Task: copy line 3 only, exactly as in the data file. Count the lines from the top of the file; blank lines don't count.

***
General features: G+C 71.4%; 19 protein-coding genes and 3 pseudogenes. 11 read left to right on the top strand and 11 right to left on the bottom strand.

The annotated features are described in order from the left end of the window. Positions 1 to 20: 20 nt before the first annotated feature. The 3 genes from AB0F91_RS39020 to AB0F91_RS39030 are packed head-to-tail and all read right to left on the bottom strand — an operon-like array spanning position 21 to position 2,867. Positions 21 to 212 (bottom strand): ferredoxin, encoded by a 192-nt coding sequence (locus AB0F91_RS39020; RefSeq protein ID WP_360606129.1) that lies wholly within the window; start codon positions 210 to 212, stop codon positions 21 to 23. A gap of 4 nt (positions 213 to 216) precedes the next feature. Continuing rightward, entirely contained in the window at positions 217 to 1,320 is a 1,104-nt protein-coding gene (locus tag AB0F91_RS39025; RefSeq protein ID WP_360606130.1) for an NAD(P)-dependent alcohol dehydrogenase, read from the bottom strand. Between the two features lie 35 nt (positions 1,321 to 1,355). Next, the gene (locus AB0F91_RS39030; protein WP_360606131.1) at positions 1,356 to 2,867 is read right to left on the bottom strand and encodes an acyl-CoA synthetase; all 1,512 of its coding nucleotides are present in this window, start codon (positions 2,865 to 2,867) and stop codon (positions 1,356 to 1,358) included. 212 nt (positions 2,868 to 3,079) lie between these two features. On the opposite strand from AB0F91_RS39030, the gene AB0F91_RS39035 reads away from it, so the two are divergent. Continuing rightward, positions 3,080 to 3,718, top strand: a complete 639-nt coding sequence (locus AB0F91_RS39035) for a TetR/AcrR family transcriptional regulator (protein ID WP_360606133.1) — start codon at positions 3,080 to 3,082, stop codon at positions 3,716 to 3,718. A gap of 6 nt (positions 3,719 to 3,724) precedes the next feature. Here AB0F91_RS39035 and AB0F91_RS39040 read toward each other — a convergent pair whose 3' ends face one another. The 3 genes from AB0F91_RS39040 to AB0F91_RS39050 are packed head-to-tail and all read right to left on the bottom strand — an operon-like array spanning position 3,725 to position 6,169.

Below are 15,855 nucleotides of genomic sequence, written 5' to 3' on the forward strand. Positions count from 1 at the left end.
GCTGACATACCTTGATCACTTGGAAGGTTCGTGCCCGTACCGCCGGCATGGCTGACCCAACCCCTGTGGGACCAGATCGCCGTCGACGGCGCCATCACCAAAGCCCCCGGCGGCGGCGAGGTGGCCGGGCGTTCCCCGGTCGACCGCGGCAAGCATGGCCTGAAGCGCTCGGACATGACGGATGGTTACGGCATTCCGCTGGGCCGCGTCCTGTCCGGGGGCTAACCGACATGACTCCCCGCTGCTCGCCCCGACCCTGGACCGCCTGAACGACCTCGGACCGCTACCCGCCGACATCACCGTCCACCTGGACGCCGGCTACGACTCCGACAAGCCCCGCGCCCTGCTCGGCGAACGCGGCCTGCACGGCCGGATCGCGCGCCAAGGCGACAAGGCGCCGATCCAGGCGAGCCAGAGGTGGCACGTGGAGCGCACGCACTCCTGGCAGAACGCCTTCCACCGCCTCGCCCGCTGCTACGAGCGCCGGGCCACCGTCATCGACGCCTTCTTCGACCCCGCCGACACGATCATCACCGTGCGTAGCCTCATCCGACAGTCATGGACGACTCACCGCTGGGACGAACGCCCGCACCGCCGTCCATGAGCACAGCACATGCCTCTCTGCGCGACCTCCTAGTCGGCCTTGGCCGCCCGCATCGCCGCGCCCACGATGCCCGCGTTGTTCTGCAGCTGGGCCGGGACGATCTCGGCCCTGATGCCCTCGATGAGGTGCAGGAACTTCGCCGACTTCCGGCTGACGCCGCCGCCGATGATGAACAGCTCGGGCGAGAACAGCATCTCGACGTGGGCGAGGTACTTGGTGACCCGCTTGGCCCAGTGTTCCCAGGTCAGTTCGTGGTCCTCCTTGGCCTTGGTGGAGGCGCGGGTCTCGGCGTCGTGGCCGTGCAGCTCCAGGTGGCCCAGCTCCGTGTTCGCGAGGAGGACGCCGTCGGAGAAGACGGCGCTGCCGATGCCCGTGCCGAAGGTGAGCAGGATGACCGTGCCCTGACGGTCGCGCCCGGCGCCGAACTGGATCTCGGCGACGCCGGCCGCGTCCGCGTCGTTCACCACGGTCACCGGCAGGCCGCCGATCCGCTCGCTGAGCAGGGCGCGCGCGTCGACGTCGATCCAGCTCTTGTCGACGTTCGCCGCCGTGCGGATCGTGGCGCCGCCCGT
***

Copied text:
Below are 15,855 nucleotides of genomic sequence, written 5' to 3' on the forward strand. Positions count from 1 at the left end.